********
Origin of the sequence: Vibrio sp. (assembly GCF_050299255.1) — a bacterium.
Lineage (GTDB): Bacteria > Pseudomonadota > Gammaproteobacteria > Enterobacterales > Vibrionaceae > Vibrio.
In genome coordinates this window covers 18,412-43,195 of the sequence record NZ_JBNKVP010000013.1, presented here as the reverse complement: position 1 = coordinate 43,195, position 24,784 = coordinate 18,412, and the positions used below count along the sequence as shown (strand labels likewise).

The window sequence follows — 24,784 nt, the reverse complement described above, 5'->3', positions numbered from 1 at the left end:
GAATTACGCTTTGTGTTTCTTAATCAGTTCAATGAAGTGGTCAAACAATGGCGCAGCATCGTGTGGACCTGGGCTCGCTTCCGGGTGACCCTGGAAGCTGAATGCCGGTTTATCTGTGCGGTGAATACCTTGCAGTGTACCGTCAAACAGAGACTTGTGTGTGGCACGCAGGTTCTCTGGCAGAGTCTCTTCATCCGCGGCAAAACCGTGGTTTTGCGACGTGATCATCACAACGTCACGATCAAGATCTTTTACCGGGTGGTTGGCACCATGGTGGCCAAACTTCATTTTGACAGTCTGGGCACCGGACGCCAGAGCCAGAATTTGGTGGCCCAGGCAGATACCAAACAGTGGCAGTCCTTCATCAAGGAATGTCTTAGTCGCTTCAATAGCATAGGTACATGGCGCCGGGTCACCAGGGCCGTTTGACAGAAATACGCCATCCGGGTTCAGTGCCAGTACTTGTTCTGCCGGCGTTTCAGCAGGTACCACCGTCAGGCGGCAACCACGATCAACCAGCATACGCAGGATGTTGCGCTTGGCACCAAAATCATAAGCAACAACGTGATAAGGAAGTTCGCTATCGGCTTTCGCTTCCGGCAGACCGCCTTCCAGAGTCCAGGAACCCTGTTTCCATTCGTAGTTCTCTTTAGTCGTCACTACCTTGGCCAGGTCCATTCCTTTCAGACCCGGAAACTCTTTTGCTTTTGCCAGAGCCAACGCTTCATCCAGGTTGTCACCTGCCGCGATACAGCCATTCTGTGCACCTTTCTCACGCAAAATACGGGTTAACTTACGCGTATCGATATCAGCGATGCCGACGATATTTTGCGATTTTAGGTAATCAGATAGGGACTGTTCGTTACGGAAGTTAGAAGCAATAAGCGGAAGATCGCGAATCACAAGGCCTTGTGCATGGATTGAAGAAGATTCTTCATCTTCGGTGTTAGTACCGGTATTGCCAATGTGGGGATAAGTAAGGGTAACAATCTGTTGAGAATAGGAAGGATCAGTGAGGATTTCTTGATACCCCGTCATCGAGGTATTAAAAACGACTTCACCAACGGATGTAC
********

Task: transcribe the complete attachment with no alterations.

Origin of the sequence: Vibrio sp. (assembly GCF_050299255.1) — a bacterium.
Lineage (GTDB): Bacteria > Pseudomonadota > Gammaproteobacteria > Enterobacterales > Vibrionaceae > Vibrio.
In genome coordinates this window covers 18,412-43,195 of the sequence record NZ_JBNKVP010000013.1, presented here as the reverse complement: position 1 = coordinate 43,195, position 24,784 = coordinate 18,412, and the positions used below count along the sequence as shown (strand labels likewise).

The window sequence follows — 24,784 nt, the reverse complement described above, 5'->3', positions numbered from 1 at the left end:
GAATTACGCTTTGTGTTTCTTAATCAGTTCAATGAAGTGGTCAAACAATGGCGCAGCATCGTGTGGACCTGGGCTCGCTTCCGGGTGACCCTGGAAGCTGAATGCCGGTTTATCTGTGCGGTGAATACCTTGCAGTGTACCGTCAAACAGAGACTTGTGTGTGGCACGCAGGTTCTCTGGCAGAGTCTCTTCATCCGCGGCAAAACCGTGGTTTTGCGACGTGATCATCACAACGTCACGATCAAGATCTTTTACCGGGTGGTTGGCACCATGGTGGCCAAACTTCATTTTGACAGTCTGGGCACCGGACGCCAGAGCCAGAATTTGGTGGCCCAGGCAGATACCAAACAGTGGCAGTCCTTCATCAAGGAATGTCTTAGTCGCTTCAATAGCATAGGTACATGGCGCCGGGTCACCAGGGCCGTTTGACAGAAATACGCCATCCGGGTTCAGTGCCAGTACTTGTTCTGCCGGCGTTTCAGCAGGTACCACCGTCAGGCGGCAACCACGATCAACCAGCATACGCAGGATGTTGCGCTTGGCACCAAAATCATAAGCAACAACGTGATAAGGAAGTTCGCTATCGGCTTTCGCTTCCGGCAGACCGCCTTCCAGAGTCCAGGAACCCTGTTTCCATTCGTAGTTCTCTTTAGTCGTCACTACCTTGGCCAGGTCCATTCCTTTCAGACCCGGAAACTCTTTTGCTTTTGCCAGAGCCAACGCTTCATCCAGGTTGTCACCTGCCGCGATACAGCCATTCTGTGCACCTTTCTCACGCAAAATACGGGTTAACTTACGCGTATCGATATCAGCGATGCCGACGATATTTTGCGATTTTAGGTAATCAGATAGGGACTGTTCGTTACGGAAGTTAGAAGCAATAAGCGGAAGATCGCGAATCACAAGGCCTTGTGCATGGATTGAAGAAGATTCTTCATCTTCGGTGTTAGTACCGGTATTGCCAATGTGGGGATAAGTAAGGGTAACAATCTGTTGAGAATAGGAAGGATCAGTGAGGATTTCTTGATACCCCGTCATCGAGGTATTAAAAACGACTTCACCAACGGATGTAC